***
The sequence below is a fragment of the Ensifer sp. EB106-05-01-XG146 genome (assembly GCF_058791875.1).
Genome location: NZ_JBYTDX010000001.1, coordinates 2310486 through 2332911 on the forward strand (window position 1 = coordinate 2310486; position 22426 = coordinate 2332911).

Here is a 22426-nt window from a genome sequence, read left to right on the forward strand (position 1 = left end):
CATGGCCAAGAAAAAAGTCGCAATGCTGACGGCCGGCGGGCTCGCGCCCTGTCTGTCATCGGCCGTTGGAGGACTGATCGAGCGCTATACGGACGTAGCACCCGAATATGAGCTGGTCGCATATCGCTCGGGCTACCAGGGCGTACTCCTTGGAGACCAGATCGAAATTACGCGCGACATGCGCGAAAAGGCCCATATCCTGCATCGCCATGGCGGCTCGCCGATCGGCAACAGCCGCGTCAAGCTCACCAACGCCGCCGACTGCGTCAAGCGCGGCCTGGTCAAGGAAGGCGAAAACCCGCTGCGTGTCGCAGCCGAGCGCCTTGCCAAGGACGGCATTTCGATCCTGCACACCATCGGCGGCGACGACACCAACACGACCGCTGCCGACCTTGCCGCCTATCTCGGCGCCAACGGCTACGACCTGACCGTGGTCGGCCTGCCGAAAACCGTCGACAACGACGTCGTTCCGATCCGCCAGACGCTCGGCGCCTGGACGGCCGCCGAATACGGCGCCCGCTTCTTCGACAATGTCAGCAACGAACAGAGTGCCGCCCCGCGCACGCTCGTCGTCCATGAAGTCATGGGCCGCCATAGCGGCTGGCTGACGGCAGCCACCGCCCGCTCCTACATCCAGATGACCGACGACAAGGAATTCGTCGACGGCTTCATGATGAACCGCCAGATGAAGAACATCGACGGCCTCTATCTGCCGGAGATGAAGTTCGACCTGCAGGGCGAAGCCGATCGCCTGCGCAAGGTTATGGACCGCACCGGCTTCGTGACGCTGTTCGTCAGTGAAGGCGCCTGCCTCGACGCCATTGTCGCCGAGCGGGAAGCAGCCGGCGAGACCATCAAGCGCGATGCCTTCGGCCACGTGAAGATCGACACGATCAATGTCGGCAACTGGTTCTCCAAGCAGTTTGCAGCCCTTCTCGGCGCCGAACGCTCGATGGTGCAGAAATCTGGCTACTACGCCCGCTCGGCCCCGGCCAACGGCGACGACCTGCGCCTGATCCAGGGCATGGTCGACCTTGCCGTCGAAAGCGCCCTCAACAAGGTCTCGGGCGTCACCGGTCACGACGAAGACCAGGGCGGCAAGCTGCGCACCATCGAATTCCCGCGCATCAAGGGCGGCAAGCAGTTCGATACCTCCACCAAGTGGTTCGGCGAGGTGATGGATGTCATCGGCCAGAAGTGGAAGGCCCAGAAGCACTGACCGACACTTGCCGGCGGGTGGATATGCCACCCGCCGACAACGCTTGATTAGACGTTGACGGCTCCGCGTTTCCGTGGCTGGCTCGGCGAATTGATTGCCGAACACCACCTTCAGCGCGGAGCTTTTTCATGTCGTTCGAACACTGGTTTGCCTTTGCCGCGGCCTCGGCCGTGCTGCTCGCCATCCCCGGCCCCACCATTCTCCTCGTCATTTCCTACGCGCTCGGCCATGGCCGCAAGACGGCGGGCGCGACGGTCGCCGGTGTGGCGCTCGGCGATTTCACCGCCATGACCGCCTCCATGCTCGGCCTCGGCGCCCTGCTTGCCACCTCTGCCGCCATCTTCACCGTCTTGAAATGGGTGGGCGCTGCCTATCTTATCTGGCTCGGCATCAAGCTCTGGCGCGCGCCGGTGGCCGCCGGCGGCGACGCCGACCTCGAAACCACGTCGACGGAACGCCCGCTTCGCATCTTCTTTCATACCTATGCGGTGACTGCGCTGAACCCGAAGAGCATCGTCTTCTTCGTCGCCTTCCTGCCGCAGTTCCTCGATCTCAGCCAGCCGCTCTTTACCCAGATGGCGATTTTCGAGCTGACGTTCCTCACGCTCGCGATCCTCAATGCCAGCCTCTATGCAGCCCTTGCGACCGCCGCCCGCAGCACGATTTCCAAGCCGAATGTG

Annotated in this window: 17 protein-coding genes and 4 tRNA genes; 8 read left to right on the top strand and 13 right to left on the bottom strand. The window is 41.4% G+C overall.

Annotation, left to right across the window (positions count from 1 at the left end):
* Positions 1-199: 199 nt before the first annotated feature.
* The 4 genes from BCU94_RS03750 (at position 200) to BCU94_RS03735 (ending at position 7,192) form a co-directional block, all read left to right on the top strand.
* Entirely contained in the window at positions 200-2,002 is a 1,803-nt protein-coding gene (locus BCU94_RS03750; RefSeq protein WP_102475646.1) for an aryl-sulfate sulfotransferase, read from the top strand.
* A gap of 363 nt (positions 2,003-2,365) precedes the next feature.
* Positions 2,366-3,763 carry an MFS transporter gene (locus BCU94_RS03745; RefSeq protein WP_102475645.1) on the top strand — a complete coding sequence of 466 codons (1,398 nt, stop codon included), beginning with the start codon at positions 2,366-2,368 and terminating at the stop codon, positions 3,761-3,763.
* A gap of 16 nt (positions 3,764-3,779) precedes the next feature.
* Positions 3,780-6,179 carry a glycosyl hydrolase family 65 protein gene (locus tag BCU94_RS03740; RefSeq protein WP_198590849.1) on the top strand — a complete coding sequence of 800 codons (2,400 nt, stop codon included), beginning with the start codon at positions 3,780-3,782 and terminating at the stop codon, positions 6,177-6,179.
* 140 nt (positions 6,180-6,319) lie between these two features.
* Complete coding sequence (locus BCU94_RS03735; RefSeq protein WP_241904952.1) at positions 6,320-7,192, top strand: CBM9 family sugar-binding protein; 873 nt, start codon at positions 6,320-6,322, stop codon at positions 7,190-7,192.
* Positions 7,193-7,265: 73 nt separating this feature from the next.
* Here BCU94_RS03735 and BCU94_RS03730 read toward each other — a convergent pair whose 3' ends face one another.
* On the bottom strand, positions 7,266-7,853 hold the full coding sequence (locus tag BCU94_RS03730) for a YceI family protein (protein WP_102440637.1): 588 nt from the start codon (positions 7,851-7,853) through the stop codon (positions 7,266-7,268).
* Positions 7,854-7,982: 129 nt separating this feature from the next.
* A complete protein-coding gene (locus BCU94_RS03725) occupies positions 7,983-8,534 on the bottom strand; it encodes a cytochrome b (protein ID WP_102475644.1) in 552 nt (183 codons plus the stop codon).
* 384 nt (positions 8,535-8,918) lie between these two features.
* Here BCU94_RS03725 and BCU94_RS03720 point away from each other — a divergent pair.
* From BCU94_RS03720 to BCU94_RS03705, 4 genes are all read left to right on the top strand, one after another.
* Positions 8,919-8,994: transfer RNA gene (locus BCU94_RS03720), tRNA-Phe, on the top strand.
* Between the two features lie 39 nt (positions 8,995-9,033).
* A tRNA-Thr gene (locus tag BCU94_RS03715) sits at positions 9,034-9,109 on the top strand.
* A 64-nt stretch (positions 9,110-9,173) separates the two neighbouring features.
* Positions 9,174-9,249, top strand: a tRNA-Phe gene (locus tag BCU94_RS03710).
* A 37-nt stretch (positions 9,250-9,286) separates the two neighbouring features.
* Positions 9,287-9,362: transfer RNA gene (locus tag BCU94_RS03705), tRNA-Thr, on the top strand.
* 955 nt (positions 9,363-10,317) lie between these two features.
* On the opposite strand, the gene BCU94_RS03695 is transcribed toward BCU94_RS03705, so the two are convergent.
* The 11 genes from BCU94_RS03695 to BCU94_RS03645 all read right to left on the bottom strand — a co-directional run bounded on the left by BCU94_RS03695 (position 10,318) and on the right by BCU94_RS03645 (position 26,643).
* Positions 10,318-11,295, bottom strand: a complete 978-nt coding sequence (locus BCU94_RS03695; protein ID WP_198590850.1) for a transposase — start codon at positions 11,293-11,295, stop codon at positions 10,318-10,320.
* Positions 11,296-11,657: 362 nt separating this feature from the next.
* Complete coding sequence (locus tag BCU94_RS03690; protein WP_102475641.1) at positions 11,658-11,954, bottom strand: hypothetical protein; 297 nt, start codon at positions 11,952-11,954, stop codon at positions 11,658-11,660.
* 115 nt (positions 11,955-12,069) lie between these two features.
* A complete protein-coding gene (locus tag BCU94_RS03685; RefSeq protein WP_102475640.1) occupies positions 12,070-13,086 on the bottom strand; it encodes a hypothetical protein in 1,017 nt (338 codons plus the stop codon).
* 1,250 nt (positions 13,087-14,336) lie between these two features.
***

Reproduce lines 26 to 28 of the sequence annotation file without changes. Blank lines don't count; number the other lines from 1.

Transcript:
* A tRNA-Thr gene (locus tag BCU94_RS03715) sits at positions 9,034-9,109 on the top strand.
* A 64-nt stretch (positions 9,110-9,173) separates the two neighbouring features.
* Positions 9,174-9,249, top strand: a tRNA-Phe gene (locus tag BCU94_RS03710).